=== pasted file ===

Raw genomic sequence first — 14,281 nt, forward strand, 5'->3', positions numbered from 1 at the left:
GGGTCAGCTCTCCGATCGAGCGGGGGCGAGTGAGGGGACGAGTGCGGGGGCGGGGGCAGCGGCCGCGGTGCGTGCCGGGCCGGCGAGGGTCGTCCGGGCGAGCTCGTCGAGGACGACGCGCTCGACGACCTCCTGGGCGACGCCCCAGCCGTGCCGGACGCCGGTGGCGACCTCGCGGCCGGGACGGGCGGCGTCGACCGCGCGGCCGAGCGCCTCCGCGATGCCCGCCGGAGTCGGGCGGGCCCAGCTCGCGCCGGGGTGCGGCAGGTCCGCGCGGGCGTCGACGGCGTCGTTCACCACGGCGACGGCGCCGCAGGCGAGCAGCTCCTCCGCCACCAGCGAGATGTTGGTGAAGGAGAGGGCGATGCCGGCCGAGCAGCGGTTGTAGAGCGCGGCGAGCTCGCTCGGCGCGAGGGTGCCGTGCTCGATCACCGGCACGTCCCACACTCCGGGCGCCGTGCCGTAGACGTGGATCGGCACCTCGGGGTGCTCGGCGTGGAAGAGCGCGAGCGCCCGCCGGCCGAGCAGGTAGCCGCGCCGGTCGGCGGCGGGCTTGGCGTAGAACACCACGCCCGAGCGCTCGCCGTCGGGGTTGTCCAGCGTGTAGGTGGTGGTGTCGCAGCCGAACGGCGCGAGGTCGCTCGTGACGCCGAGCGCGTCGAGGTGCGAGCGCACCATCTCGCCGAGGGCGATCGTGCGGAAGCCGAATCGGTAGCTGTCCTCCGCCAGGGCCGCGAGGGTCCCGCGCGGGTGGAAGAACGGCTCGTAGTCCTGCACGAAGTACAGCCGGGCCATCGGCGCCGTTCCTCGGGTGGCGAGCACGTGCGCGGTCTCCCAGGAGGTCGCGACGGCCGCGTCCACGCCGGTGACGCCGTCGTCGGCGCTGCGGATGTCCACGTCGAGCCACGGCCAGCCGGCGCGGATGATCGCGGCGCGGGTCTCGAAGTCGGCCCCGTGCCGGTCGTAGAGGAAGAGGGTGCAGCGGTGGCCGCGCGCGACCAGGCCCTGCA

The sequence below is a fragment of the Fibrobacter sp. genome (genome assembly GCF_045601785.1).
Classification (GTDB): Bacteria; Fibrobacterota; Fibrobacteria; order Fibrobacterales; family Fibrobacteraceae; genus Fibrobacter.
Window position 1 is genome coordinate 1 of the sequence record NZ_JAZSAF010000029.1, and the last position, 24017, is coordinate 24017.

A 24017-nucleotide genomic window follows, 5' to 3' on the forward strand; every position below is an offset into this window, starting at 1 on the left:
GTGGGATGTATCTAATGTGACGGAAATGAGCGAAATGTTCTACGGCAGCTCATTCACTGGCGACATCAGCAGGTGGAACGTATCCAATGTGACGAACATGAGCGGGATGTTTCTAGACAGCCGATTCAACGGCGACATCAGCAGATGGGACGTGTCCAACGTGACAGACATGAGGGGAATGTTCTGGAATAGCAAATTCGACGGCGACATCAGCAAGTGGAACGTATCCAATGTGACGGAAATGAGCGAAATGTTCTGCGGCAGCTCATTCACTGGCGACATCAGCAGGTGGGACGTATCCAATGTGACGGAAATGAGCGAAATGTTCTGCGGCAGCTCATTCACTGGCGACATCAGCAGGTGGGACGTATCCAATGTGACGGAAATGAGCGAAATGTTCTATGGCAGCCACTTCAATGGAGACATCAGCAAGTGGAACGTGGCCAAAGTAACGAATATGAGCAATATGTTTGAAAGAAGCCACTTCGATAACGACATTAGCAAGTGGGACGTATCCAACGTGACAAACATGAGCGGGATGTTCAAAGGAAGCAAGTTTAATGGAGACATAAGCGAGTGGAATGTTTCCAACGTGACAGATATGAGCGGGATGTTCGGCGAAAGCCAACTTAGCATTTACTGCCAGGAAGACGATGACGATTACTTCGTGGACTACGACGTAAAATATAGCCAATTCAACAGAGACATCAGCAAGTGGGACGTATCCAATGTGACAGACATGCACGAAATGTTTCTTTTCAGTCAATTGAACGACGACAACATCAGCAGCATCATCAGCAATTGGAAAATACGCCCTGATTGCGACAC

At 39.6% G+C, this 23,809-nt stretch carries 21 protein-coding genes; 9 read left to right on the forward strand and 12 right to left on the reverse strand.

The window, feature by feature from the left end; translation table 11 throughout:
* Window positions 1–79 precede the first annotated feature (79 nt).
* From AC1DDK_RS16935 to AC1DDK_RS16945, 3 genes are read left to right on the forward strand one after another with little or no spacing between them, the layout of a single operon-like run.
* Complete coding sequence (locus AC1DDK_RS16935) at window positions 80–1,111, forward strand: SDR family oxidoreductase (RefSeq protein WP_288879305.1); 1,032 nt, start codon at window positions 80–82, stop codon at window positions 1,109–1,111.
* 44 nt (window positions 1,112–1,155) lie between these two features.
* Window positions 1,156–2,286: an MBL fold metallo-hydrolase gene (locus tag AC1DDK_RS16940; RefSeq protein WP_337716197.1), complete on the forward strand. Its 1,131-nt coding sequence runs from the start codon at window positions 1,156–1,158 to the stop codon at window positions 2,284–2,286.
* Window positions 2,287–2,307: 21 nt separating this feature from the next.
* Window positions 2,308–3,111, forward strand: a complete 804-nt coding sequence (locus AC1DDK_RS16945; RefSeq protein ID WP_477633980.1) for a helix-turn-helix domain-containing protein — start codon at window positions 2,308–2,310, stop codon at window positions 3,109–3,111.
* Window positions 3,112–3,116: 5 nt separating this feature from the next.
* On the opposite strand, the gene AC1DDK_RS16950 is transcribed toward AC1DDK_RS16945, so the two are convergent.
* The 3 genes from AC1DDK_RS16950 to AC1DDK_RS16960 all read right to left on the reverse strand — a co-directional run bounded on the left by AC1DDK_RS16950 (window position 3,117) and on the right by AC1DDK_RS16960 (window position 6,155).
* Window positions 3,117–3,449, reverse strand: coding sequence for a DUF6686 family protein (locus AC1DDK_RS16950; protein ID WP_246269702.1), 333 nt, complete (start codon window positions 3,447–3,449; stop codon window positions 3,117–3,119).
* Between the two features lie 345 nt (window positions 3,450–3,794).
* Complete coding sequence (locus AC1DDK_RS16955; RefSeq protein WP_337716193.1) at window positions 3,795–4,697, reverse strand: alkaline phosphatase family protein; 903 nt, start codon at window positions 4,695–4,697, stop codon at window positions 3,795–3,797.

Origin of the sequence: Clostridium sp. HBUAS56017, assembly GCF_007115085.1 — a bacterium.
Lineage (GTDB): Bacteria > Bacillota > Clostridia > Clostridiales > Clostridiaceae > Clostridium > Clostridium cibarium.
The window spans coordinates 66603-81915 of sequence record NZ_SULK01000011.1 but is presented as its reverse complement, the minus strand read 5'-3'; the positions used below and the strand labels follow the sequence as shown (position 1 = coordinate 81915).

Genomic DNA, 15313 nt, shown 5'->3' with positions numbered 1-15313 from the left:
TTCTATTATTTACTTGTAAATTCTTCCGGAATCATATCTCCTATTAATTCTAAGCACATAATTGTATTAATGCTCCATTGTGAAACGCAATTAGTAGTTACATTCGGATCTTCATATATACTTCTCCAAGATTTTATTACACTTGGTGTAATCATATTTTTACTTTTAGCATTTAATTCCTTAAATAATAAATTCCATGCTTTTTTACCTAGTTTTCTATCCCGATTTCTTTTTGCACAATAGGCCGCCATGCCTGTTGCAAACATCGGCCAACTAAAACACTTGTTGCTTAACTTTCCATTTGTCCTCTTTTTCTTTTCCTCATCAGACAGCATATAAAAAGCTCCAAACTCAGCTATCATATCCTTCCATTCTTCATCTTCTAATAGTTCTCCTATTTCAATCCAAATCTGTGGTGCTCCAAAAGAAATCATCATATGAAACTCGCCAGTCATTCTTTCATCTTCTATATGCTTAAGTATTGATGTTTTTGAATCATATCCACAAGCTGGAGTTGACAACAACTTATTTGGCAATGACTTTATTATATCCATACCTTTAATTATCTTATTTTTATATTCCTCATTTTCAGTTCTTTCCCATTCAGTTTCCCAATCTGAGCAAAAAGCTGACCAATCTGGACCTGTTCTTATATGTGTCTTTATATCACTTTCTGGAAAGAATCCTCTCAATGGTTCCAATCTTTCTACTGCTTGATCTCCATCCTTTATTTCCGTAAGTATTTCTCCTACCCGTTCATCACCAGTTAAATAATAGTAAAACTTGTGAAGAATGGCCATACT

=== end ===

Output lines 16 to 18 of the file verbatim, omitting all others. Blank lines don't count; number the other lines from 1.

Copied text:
* Window positions 2,308–3,111, forward strand: a complete 804-nt coding sequence (locus AC1DDK_RS16945; RefSeq protein ID WP_477633980.1) for a helix-turn-helix domain-containing protein — start codon at window positions 2,308–2,310, stop codon at window positions 3,109–3,111.
* Window positions 3,112–3,116: 5 nt separating this feature from the next.
* On the opposite strand, the gene AC1DDK_RS16950 is transcribed toward AC1DDK_RS16945, so the two are convergent.